Avocados are a fruit, not a vegetable. There are more than 500 varieties of avocados. They are native to Central and South America where it is also called the “alligator pear” because of its alligator skin texture and pear shape. The Aztec word for avocado was ahuacatl, but Spanish explorers couldn’t pronounce that word so they called it aguacate. This is the origin of the word guacamole.
Avocados were first introduced to the United States in 1871, when Judge R.B. Ord planted three trees in Santa Barbara, California. Rudolph Hass, a postman, patented an avocado tree in 1935 that’s called the Hass. This is the most common avocado grown in the U.S. and is the only avocado grown year round.
Mexico is the world’s top producer of avocados, with California coming in second. California boasts 7,000 avocado groves with 60% of them being in San Diego County. Florida is the second main producer in the United States. Aside from the United States and Mexico, the Dominican Republic, Brazil, and Colombia are the world’s top producing countries.
The average avocado contains 300 calories and 30 grams of healthy polyunsaturated and monounsaturated fat. Avocados have the highest protein content of any fruit, and they contain more potassium than bananas. One avocado contains 81 mcg of lutein, an important nutrient for healthy eyes. Lutein is a carotenoid antioxidant that is found in many fruits and vegetables. Lutein is naturally present in the macula area of the retina, and it is believed to be important for eye health, providing possible protection against cataracts and macular degeneration.
Avocados are rich in Vitamin A, Vitamin K, fiber, folate, Vitamin B6, Vitamin C, and copper. They are known to have an anti-fungal, anti-bacterial flesh that has been used for centuries. Avocados contain oleic acid, a monounsaturated fat that may help to lower cholesterol. Avocados are also an excellent source of glutathione, an important antioxidant that researchers say is important in preventing aging, cancer, and heart disease.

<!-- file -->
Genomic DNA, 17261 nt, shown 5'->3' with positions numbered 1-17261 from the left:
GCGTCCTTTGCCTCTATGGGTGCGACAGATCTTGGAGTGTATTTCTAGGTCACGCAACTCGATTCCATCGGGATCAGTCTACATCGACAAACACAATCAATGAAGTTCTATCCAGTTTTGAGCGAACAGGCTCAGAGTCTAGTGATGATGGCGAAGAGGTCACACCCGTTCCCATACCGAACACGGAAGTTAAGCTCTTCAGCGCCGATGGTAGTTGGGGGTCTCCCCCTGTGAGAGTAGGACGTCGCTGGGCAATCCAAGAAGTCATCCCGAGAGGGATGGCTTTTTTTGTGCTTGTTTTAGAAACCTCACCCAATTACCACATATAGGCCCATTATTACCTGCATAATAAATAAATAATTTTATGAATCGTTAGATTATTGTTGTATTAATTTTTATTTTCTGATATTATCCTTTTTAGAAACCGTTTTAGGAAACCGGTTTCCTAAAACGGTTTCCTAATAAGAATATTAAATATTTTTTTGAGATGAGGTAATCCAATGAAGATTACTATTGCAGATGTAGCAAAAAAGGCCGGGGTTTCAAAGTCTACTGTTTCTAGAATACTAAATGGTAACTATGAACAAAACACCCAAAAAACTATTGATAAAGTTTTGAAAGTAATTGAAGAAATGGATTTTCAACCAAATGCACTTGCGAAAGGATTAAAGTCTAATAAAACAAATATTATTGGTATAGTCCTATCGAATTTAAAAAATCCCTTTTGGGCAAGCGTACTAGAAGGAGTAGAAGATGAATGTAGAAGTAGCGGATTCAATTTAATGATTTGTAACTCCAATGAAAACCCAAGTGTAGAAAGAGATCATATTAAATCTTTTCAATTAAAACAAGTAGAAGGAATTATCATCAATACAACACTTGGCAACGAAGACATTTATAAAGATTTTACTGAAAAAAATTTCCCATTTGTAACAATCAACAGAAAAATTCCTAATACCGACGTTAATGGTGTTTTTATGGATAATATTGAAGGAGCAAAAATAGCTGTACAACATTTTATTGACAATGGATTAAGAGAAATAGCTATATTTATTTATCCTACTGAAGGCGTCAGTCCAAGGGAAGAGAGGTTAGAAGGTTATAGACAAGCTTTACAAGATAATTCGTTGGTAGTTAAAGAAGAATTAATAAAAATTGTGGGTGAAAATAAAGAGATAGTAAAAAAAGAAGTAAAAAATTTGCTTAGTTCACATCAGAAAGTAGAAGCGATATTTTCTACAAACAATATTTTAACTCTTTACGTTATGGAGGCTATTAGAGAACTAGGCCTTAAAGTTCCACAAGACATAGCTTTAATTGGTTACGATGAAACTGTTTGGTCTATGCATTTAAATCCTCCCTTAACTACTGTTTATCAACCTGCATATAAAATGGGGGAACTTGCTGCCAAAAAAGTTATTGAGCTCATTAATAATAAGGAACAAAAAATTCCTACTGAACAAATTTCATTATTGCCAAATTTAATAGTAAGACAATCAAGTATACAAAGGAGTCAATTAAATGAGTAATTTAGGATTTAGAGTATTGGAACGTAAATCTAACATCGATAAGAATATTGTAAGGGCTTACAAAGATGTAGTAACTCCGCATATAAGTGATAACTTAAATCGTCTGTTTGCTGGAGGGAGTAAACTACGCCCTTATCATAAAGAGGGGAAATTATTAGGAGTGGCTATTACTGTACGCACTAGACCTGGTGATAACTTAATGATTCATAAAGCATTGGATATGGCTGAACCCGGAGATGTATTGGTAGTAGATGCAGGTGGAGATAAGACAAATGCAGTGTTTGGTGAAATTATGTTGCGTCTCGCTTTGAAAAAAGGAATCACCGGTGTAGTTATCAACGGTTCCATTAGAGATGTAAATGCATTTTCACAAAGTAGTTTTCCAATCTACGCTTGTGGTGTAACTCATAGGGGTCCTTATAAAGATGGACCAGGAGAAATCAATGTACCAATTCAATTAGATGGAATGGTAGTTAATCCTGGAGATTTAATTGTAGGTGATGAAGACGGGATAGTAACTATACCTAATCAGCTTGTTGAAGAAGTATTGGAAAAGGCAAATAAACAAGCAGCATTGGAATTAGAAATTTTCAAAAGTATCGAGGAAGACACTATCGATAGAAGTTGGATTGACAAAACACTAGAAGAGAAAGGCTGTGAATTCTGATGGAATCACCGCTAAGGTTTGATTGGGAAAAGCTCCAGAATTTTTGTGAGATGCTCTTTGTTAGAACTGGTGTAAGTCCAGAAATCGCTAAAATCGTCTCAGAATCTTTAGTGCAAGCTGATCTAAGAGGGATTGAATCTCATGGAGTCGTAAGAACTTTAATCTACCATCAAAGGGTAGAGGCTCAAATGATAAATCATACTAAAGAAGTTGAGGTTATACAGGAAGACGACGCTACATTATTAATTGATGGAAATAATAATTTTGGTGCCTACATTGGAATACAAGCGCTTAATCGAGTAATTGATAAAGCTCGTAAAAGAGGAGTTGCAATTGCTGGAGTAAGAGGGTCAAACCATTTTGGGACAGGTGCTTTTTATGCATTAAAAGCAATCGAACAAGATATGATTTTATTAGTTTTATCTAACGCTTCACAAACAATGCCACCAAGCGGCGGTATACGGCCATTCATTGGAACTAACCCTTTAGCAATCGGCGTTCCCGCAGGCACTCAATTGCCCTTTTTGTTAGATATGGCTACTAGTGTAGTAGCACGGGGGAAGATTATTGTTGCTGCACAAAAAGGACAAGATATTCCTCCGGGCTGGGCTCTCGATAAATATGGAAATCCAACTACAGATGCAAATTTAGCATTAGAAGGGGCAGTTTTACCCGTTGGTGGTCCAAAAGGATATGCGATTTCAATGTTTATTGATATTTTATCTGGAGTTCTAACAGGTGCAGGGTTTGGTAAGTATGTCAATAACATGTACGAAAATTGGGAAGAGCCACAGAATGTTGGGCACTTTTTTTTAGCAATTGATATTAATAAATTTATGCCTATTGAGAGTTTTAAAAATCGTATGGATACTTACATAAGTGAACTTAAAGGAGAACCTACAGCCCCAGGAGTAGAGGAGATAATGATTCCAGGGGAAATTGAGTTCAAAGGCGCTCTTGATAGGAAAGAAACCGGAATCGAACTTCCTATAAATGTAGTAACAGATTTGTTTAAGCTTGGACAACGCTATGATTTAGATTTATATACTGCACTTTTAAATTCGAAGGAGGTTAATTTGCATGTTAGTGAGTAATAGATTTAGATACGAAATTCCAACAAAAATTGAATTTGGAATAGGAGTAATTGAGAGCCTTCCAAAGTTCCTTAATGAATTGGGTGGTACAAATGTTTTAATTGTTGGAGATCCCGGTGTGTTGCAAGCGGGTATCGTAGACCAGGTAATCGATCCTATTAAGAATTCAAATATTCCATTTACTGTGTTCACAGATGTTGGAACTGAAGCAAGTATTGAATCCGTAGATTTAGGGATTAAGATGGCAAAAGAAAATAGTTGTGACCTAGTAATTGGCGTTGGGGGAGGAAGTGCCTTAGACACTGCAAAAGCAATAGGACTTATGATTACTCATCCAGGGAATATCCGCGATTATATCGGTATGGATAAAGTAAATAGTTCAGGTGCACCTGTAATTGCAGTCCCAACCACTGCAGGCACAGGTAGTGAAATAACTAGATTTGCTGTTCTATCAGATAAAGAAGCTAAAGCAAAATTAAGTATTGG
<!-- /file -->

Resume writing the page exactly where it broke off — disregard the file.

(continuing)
Health Benefits of Avocados
Prostate Cancer Prevention
Avocados have been shown to inhibit the growth of prostate cancer.
Oral Cancer Defense
Research has shown that certain compounds in avocados are able to seek out pre-cancerous and cancerous oral cancer cells and destroy them without harming healthy cells.
Breast Cancer Protection
Avocado, like olive oil, is high in oleic acid, which has been shown to prevent breast cancer in numerous studies.
Avocados have more of the carotenoid lutein than any other commonly consumed fruit. Lutein protects against macular degeneration and cataracts, two disabling age-related eye diseases.
Avocados are high in beta-sitosterol, a compound that has been shown to lower cholesterol levels. In one study, 45 volunteers experienced an average drop in cholesterol of 17% after eating avocados for only one week.
One cup of avocado has 23% of the recommended daily value of folate. Studies show that people who eat diets rich in folate have a much lower incidence of heart disease than those who don’t. The vitamin E, monounsaturated fats, and glutathione in avocado are also great for your